There are limitations to this study. As it was a simulation manikin study, we do not know whether the quality of chest compression is compromised more or less in real cardiac arrest situations. It has been shown that paramedics are physically capable of compressing to guideline depth for 5 minutes even on a manikin with chest stiffness mimicking the upper eighth of chest stiffnesses in a patient population [29]. The manikin in our study does not represent the large variation in stiffness and damping found in human chests during CPR [45, 46]. Further, our study included paramedics with a median experience of 8.5 years and frequent refresher training in ALS. We do not know if chest compression decay or chest compression quality in general is different for less experienced paramedics and other health care providers. As this is the first study to explore chest compression decay by sorting individuals based on compression quality, a power analysis was not performed and hence we cannot rule out that our results are caused by insufficient power. Finally, we followed the recommendations from the Norwegian 2005 guidelines in the present study [23], with 4 cm of chest compression depth regarded as good. We might speculate that the 5 cm recommendation from 2010 would have caused more decay and fatigue, especially if every paramedic initially compressed to the guidelines depth. Further studies are indeed warranted.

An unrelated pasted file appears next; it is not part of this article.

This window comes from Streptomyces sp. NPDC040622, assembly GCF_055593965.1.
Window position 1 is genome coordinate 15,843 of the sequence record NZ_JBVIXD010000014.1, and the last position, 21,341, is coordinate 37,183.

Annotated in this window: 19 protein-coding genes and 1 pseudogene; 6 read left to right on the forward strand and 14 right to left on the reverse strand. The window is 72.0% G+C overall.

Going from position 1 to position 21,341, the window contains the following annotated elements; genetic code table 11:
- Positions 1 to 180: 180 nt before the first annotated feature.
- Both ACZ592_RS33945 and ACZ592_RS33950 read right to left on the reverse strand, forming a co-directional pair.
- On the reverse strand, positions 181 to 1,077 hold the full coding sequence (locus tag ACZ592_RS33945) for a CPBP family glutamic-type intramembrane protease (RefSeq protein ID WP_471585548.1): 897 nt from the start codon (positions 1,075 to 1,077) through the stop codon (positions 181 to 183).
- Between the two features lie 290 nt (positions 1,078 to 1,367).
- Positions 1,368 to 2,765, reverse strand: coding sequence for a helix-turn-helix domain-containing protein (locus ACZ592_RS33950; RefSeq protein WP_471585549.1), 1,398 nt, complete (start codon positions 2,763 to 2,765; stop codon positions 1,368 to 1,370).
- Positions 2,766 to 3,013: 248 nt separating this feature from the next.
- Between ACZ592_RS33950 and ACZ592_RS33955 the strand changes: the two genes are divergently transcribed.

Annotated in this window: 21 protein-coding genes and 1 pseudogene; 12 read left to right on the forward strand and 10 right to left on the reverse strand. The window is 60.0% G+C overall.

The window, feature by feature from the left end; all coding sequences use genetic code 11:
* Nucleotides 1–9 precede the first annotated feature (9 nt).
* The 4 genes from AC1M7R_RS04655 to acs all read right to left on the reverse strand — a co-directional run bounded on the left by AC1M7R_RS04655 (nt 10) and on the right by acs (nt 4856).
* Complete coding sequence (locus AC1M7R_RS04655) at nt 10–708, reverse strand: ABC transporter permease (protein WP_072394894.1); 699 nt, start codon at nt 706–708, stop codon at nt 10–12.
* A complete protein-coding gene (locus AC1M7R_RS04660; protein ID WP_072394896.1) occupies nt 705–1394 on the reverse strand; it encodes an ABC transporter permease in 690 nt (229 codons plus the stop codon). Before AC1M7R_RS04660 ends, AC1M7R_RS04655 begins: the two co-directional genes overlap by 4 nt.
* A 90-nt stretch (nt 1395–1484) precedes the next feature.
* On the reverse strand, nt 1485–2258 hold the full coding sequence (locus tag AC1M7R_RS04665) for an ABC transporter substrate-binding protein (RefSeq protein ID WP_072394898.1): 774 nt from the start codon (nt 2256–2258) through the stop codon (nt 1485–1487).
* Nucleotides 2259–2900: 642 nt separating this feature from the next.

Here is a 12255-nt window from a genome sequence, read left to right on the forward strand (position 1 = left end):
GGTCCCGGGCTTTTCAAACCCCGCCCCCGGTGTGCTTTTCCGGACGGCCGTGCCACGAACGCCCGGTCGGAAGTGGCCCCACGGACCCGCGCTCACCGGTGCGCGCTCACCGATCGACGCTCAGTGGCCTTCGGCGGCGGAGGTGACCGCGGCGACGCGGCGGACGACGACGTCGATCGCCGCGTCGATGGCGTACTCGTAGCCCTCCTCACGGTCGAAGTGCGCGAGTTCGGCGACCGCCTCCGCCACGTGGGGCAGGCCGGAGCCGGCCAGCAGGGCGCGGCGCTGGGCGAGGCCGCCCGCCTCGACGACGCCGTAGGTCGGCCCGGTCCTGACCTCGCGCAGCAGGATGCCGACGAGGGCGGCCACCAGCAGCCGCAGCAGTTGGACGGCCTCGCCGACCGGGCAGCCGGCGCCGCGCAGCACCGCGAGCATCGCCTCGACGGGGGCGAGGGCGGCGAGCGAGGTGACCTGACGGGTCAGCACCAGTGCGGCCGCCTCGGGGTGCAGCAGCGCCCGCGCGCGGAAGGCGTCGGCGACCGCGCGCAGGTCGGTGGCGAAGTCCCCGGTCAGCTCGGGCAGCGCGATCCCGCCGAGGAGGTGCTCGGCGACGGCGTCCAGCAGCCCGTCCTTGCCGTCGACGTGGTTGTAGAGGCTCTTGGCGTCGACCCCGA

5. Conclusion

In this simulated cardiac arrest manikin study, only half of the providers achieved guideline recommended compression depth during prolonged ALS. Large inter-individual differences in chest compression quality were already present from the initiation of CPR. Chest compression decay and thereby fatigue within the first two minutes was rare.

Declarations

8. Acknowledgements

Thanks to Melinda Kay Christensen, Jules Eilledge and Eirik Illguth for simulation assistance, Kjetil Lønne Nilsen, Joar Eilevstjønn and Sara Brunner for technical support, to Linda Sivertsen for manuscript revision and to Stavanger Acute Medicine Foundation for Education and Research (SAFER) for offering simulation facilities.

CAB has received financial support from the Laerdal Foundation for Acute Medicine (Bjørn Lind PhD scholarship) and the Regional Centre for Emergency Medical Research and Development (RAKOS). Thanks to the paramedics participating in the study and to the Ambulance Department for allowing this study.

Authors’ Affiliations

(1)
Department of Anaesthesiology and Intensive Care, Stavanger University Hospital
(2)
Department of Anaesthesiology, Division of Critical Care, Oslo University Hospital
(3)
Laerdal Medical AS
(4)
Centre for Clinical Research, Haukeland University Hospital